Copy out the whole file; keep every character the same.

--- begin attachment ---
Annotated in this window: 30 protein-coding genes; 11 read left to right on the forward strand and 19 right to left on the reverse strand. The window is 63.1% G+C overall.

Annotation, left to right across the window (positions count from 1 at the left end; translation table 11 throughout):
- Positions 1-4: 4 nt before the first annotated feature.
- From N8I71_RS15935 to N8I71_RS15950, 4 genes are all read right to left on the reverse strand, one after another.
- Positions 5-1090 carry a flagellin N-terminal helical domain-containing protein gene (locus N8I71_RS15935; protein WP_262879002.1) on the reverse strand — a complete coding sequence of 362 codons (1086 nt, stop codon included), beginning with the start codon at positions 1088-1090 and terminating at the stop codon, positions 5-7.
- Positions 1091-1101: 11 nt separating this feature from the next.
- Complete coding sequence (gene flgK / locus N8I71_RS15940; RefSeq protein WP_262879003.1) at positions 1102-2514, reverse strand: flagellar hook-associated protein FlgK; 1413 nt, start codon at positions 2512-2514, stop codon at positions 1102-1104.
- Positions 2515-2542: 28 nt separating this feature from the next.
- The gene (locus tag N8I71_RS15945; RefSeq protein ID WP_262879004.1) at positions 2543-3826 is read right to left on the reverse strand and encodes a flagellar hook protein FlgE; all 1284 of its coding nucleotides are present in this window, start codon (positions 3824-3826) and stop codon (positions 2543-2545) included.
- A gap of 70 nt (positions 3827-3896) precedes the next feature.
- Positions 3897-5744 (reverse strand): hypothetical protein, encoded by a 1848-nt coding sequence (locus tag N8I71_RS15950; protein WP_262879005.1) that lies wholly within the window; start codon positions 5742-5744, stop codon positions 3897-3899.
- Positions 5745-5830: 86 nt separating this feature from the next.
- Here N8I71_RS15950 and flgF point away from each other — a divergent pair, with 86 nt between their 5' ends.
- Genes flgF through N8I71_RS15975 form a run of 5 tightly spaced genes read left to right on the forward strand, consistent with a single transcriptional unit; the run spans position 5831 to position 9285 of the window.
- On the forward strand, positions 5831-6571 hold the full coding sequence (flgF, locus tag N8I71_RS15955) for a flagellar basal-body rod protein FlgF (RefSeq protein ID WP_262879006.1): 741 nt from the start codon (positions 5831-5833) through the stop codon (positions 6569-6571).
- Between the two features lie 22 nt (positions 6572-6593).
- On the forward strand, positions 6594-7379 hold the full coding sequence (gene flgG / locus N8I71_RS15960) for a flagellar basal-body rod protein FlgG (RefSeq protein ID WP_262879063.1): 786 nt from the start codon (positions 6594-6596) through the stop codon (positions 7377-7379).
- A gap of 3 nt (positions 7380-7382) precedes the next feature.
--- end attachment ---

Annotated in this window: 30 protein-coding genes; 11 read left to right on the forward strand and 19 right to left on the reverse strand. The window is 63.1% G+C overall.

Annotation, left to right across the window (positions count from 1 at the left end; translation table 11 throughout):
- Positions 1-4: 4 nt before the first annotated feature.
- From N8I71_RS15935 to N8I71_RS15950, 4 genes are all read right to left on the reverse strand, one after another.
- Positions 5-1090 carry a flagellin N-terminal helical domain-containing protein gene (locus N8I71_RS15935; protein WP_262879002.1) on the reverse strand — a complete coding sequence of 362 codons (1086 nt, stop codon included), beginning with the start codon at positions 1088-1090 and terminating at the stop codon, positions 5-7.
- Positions 1091-1101: 11 nt separating this feature from the next.
- Complete coding sequence (gene flgK / locus N8I71_RS15940; RefSeq protein WP_262879003.1) at positions 1102-2514, reverse strand: flagellar hook-associated protein FlgK; 1413 nt, start codon at positions 2512-2514, stop codon at positions 1102-1104.
- Positions 2515-2542: 28 nt separating this feature from the next.
- The gene (locus tag N8I71_RS15945; RefSeq protein ID WP_262879004.1) at positions 2543-3826 is read right to left on the reverse strand and encodes a flagellar hook protein FlgE; all 1284 of its coding nucleotides are present in this window, start codon (positions 3824-3826) and stop codon (positions 2543-2545) included.
- A gap of 70 nt (positions 3827-3896) precedes the next feature.
- Positions 3897-5744 (reverse strand): hypothetical protein, encoded by a 1848-nt coding sequence (locus tag N8I71_RS15950; protein WP_262879005.1) that lies wholly within the window; start codon positions 5742-5744, stop codon positions 3897-3899.
- Positions 5745-5830: 86 nt separating this feature from the next.
- Here N8I71_RS15950 and flgF point away from each other — a divergent pair, with 86 nt between their 5' ends.
- Genes flgF through N8I71_RS15975 form a run of 5 tightly spaced genes read left to right on the forward strand, consistent with a single transcriptional unit; the run spans position 5831 to position 9285 of the window.
- On the forward strand, positions 5831-6571 hold the full coding sequence (flgF, locus tag N8I71_RS15955) for a flagellar basal-body rod protein FlgF (RefSeq protein ID WP_262879006.1): 741 nt from the start codon (positions 5831-5833) through the stop codon (positions 6569-6571).
- Between the two features lie 22 nt (positions 6572-6593).
- On the forward strand, positions 6594-7379 hold the full coding sequence (gene flgG / locus N8I71_RS15960) for a flagellar basal-body rod protein FlgG (RefSeq protein ID WP_262879063.1): 786 nt from the start codon (positions 6594-6596) through the stop codon (positions 7377-7379).
- A gap of 3 nt (positions 7380-7382) precedes the next feature.